How to Stop a Copper Thief: a Good Disguise
“The nVent team realized it could help end the theft and replacement expenses for BC Hydro and help them better serve their customers.”
Functioning power grids connect and protect a functioning society. They provide power to homes, schools and businesses, and the electrical utilities sector fuels most facets of the global economy. The steady, uninterrupted flow of power is necessary to maintain critical infrastructure across the globe.
One of the most important elements in an electric utility grid is the grounding system. Grounding systems provide a pathway to earth for currents in the event of dangerous fault and transient events. Fault and transient currents are abnormal conditions that can result from natural events like lightning strikes and manmade events like accidental contact with ladders, balloons and other interferences coming into contact with energized wires. These incidents can place a large amount of energy onto structures, poles, communication lines and wires. Without an effective grounding system, fault currents can cause great damage to equipment and danger to people.
Copper is typically used for the cable in grounding systems because it conducts electricity well and is extremely flexible. These properties allow it to be adapted to work in many systems. However, copper is also a valuable raw metal in high demand across the globe and is often visible and accessible to the public in grounding applications. This makes copper conductor attractive to thieves, who steal copper grounding conductors off utility poles and sell them to scrappers to be melted down for the raw material.
Because of the danger posed by ungrounded electrical systems, copper theft is a big concern. While utility companies have protections in place to stop overvoltage and fault currents from impacting customers, copper theft that damages grounding systems can be a costly problem. BC Hydro, British Columbia’s largest electric utility company and the second-largest utility company in the country by customers connected, has first-hand experience with this problem.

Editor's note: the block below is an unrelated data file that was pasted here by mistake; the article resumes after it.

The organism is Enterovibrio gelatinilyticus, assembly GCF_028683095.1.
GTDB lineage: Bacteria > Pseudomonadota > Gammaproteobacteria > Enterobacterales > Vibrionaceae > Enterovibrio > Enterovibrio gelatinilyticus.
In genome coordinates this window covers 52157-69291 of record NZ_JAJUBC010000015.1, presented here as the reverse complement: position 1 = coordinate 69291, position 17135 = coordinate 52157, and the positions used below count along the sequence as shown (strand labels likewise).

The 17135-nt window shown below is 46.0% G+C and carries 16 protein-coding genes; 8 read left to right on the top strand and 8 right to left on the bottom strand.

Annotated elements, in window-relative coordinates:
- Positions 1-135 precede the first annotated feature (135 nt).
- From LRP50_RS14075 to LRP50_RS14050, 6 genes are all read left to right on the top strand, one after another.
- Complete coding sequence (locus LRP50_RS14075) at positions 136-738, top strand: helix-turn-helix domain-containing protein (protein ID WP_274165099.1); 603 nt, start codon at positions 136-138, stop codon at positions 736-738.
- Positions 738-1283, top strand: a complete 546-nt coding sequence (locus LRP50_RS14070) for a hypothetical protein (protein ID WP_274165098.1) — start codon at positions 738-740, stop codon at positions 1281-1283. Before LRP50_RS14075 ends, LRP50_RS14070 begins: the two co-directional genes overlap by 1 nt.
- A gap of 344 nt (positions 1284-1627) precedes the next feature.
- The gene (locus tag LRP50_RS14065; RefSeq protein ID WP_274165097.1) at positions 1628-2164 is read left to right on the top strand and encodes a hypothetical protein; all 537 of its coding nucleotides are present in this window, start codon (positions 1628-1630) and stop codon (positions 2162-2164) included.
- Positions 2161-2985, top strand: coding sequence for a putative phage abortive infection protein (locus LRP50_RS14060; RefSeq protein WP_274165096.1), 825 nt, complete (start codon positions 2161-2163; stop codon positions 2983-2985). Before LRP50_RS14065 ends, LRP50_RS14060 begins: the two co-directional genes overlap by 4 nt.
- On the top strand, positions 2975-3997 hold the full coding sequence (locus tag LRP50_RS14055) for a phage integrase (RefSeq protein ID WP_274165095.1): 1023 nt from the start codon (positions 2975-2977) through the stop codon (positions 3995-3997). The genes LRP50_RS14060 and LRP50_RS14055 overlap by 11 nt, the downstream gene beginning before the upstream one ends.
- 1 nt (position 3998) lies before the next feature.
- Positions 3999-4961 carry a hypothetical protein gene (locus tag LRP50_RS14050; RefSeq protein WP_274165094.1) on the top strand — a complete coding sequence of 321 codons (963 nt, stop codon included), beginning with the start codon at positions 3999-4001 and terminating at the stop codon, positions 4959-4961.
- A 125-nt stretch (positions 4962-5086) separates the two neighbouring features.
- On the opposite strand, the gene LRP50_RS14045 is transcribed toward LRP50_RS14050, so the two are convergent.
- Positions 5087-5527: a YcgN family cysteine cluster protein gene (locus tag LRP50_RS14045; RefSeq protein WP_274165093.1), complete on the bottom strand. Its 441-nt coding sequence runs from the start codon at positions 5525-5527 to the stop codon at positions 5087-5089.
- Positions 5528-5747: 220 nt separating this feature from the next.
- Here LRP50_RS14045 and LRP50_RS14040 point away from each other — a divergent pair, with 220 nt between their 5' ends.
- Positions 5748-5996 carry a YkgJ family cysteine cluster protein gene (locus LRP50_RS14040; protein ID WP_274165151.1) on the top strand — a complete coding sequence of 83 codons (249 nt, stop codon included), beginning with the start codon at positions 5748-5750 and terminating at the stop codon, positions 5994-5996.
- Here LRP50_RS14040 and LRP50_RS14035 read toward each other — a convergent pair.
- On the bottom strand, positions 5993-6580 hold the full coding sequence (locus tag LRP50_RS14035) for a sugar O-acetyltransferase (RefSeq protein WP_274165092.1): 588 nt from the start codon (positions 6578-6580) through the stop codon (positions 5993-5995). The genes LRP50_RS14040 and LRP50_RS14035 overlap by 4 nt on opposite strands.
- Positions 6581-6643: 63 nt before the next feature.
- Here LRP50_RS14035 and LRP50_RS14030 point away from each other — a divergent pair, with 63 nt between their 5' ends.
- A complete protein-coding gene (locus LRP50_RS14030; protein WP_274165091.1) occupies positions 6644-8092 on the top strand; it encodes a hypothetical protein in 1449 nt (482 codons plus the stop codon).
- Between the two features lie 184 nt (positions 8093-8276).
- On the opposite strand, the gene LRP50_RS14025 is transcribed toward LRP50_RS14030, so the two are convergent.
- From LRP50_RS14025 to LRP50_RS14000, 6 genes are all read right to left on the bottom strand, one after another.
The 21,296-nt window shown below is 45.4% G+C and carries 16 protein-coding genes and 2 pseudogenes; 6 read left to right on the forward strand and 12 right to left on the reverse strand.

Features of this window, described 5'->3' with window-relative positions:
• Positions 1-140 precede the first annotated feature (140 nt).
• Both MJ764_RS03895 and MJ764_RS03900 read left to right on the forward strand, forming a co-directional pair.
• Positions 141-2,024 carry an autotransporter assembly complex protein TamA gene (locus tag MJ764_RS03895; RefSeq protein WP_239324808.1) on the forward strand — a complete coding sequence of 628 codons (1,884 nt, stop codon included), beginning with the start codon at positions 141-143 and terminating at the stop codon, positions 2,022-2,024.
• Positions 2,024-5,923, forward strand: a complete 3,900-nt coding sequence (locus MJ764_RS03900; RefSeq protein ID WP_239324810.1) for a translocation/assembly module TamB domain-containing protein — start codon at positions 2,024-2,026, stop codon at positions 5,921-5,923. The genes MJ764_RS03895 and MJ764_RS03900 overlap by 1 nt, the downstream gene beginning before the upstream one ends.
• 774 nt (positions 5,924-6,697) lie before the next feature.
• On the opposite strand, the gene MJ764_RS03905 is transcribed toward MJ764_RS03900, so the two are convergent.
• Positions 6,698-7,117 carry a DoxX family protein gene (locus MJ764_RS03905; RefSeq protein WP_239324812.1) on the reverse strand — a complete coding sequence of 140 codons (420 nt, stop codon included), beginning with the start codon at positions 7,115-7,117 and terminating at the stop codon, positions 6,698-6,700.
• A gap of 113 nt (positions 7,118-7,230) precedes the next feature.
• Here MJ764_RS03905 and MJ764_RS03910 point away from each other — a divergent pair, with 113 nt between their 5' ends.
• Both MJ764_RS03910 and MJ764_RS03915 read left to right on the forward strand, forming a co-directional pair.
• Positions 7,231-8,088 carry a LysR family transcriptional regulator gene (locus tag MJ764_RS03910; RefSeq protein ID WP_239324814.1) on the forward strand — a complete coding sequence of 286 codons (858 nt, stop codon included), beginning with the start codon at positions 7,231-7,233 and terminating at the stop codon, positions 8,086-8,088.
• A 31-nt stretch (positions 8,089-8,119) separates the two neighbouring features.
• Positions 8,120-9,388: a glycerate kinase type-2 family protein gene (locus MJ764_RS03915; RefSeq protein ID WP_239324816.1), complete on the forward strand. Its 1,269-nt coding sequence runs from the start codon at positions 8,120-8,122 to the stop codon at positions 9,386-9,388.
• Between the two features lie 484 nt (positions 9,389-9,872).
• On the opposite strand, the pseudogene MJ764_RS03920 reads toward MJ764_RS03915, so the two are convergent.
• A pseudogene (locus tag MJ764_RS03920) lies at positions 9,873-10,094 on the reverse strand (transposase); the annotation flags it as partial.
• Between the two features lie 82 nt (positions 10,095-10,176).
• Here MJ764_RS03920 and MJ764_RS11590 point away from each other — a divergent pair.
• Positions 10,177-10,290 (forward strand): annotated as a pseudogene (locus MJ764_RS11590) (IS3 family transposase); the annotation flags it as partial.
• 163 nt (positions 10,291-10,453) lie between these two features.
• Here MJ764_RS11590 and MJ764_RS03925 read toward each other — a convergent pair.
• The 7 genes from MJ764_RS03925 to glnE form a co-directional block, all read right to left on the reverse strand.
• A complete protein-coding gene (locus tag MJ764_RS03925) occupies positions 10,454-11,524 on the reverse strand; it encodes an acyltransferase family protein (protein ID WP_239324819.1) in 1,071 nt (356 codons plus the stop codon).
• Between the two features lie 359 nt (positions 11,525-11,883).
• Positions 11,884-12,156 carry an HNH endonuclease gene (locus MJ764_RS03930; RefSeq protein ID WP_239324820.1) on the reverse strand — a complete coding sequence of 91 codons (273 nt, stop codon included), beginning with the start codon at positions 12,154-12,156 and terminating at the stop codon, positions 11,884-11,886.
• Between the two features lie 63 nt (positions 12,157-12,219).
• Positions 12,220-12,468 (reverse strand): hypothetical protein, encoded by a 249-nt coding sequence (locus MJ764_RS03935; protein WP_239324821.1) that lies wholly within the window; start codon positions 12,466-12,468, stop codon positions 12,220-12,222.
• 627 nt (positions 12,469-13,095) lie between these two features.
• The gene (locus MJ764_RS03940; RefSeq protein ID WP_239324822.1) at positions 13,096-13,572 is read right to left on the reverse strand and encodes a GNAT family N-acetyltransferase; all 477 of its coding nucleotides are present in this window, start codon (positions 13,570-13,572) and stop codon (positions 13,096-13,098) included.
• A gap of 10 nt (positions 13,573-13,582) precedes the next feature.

“It turned out that a lot of copper running up wooden poles in easily accessible areas, like the city of Vancouver, was being stolen,” said Fred Dennert, Division Manager for Distribution Standards at BC Hydro. “And whenever the copper was replaced, it was stolen soon after.”
Cut cable on a utility pole.
A Costly Concern
The cost to replace stolen copper wire can be more than 10 times the price of the wire itself due to downtime, materials and labor, and grounding wire theft affects BC Hydro in more ways than just the obvious concerns about equipment damage. BC Hydro shares space on its utility poles with other companies such as cable, phone and internet providers. While those other companies do take measures to protect their own equipment, as the utility company BC Hydro is responsible for the grounding systems to protect the poles from fault currents.
At an industry trade show, Dennert raised the issue of grounding conductor theft to the nVent team and asked for help in developing and manufacturing a solution to the problem. Previously, the company had discussed using cheaper steel cable that didn’t have as much value to thieves, but they were not willing to sacrifice the conductivity and flexibility of copper grounding conductor. BC Hydro needed to find a replacement product for stolen grounding wires that would not just be stolen again as soon as it was installed.